Melanie Rawn, Touchstone, ISBN: 9780765363473, Tor, in paperback December 2012.
Reviewed by Liz Bourke.
It’s been over a decade – fifteen years, if we’re counting each and every one – since Melanie Rawn last published a solo work of second-world fantasy, The Mageborn Traitor. Before the long hiatus in her career, Rawn’s track record leaned to the sprawling family-saga, with a knack for believable interpersonal relationships and narratives that take years to come to ultimate fruition. Touchstone, the first in a new series and a new milieu, could not possibly live up to the weight of expectation this reviewer placed upon it. To its credit, it is a book that disappoints far less than it could have.
Cayden Silversun is a young man with ambitions for the theatre. He’s a tregetour, a play-maker who fills glass withies with the magic necessary for the rest of a four-member troupe to perform: the fettler, who controls the force of magic; masquer, who plays the roles; and glisker, who brings the visions to life. In Cade’s life, these are his longtime friends Rafe and Jeska, but when they’re joined by Mieka – quick-witted, laughing-tempered, full of mischief and the best glisker they’ve ever worked with – their troupe comes together: Touchstone, destined for a coveted place on the touring circuit and a place in theatre history.
Rawn excels at character, and the supporting characters here are excellent, well-fleshed out, with histories and personalities of their own. Rafe, with his baker parents and steady girlfriend; Jeska, the son of a charlady who (until the theatre troupe kicks off properly) does book-keeping to earn extra money; Mieka, with his extensive family and cheerful, energetic arrogance. Outside the theatre, Cade’s little brother Dery and his mother Lady Jaspiela are drawn in strong, vivid lines. So is Cade’s childhood friend Blye, daughter of a glassblower, who’s doing her best to keep the business going in the face of her father’s ill-health and Guild disapproval of female craftspeople.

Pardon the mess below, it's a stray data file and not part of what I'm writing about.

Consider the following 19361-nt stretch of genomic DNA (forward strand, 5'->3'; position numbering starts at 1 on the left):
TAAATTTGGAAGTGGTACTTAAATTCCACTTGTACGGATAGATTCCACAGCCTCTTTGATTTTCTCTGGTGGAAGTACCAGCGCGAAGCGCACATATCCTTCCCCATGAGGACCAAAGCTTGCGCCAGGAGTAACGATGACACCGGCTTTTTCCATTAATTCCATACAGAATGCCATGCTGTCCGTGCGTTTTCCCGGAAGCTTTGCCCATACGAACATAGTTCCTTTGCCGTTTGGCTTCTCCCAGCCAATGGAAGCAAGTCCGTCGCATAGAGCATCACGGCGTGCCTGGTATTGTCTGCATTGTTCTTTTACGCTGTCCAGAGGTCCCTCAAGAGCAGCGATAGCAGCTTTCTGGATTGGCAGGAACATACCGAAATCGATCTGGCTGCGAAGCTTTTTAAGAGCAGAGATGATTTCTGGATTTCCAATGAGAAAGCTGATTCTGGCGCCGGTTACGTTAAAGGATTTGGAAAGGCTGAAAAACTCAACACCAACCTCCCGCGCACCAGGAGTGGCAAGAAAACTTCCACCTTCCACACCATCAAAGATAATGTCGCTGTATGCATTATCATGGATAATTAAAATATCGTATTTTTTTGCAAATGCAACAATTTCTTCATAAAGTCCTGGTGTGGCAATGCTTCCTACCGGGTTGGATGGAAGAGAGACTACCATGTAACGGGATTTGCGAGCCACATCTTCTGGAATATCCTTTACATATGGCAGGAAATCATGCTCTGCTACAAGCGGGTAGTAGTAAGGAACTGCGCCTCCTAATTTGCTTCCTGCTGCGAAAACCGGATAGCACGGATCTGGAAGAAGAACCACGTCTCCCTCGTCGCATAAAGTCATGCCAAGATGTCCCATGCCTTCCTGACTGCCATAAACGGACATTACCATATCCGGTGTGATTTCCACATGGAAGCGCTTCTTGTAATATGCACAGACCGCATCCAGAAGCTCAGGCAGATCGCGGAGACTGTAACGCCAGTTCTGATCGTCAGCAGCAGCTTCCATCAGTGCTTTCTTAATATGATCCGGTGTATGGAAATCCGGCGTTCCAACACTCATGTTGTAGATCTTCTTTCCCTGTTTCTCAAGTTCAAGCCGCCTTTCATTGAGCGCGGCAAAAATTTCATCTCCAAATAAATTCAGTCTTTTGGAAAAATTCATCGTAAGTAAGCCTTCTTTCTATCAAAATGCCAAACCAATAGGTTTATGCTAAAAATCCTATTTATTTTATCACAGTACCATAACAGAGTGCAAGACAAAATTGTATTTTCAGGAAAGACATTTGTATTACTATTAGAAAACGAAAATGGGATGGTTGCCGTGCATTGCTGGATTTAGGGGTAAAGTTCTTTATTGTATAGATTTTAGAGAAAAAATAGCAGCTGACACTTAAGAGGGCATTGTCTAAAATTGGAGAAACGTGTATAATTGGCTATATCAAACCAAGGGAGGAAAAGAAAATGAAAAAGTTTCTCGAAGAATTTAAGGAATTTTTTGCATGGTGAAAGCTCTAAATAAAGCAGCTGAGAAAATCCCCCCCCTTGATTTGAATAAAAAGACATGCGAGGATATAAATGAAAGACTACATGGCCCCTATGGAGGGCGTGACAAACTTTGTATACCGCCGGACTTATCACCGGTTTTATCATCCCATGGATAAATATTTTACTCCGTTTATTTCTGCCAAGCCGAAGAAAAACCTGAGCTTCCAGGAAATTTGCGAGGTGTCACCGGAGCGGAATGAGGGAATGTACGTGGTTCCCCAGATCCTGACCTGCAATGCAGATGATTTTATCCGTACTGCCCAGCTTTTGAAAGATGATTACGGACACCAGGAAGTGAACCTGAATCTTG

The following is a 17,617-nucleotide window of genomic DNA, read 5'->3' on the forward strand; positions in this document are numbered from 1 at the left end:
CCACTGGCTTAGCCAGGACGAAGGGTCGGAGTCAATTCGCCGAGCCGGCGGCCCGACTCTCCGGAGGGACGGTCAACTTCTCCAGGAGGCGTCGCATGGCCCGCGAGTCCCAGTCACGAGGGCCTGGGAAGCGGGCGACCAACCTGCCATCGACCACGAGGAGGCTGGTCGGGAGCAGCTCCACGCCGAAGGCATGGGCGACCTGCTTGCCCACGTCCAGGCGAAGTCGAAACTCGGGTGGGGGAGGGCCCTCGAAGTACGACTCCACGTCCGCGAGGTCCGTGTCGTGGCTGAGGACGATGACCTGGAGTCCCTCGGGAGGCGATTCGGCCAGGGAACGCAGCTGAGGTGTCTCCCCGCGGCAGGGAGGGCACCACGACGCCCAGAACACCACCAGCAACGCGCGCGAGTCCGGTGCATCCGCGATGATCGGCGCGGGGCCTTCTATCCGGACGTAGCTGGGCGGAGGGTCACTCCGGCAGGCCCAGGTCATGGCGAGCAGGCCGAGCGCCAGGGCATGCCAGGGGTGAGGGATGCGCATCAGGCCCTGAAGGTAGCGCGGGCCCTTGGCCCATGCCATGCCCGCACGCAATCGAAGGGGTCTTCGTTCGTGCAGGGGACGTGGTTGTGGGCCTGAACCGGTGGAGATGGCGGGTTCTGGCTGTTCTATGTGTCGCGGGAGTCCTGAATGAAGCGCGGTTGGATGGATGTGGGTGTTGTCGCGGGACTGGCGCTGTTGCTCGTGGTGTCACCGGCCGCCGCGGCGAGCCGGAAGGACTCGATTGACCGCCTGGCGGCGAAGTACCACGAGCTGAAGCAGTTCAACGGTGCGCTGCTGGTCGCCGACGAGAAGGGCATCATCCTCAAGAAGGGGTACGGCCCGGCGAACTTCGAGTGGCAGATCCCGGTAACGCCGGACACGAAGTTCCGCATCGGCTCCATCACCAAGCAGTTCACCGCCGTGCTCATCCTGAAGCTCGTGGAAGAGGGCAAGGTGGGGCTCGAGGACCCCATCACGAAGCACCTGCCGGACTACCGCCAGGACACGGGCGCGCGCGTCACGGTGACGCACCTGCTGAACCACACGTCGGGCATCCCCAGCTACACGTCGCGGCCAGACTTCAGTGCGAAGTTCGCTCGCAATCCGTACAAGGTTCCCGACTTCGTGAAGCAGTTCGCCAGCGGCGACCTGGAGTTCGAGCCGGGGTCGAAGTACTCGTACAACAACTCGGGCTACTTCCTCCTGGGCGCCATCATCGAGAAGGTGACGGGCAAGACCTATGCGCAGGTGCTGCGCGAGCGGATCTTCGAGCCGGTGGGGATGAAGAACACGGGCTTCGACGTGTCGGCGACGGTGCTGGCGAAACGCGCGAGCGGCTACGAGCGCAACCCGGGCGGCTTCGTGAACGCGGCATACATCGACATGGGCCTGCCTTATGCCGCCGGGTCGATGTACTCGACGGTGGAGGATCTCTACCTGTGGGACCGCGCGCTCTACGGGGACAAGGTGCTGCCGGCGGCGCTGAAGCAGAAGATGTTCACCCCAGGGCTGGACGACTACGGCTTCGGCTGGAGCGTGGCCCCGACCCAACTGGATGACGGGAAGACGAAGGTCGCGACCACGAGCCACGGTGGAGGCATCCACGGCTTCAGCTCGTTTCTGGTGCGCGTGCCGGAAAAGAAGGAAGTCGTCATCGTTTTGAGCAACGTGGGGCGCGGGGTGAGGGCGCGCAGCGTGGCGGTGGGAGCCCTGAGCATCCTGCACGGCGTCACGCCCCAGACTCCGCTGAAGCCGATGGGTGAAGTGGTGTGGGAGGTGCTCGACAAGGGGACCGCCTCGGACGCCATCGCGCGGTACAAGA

It is a pity that among all these interesting people, for the most part we’re stuck with Cade’s viewpoint. Not to put too fine a point on it, Cayden Silversun is a bit of a sour ass, determined to win recognition of his own achievements in the theatre that he will never receive from his family, and perpetually troubled by visions of the future which he cannot stop and can only marginally affect. These visions intensify when Mieka enters his life and the theatre group takes off: you’d be forgiven for assuming there’s something more than merely platonic to their relationship, thanks to the way Cade reacts when the visions show Touchstone without their glisker or portend ill things for Mieka.
In his seldom-punctured self-absorption, Cayden, while complex and well-drawn, isn’t the most likeable of protagonists. This makes it all the more noticeable that Touchstone‘s narrative is wandering and diffuse, with no structure to lend in form other than Touchstone-the-troupe’s trials and travels. When you enjoy the protagonist’s company, it’s easy not to consider this a flaw: when you’re wondering when the protagonist is going to stop being quite so annoying, it becomes a more pressing issue.
If Rawn were a less talented writer, my reaction to Cayden would no doubt have been less strong. The magic is innovative, the theatrical focus entertaining, and the prose unobtrusively readable. Were it not for my disgruntlement with Touchstone‘s protagonist, I’d have little hesitation recommending it. But the fact remains, I am disgruntled.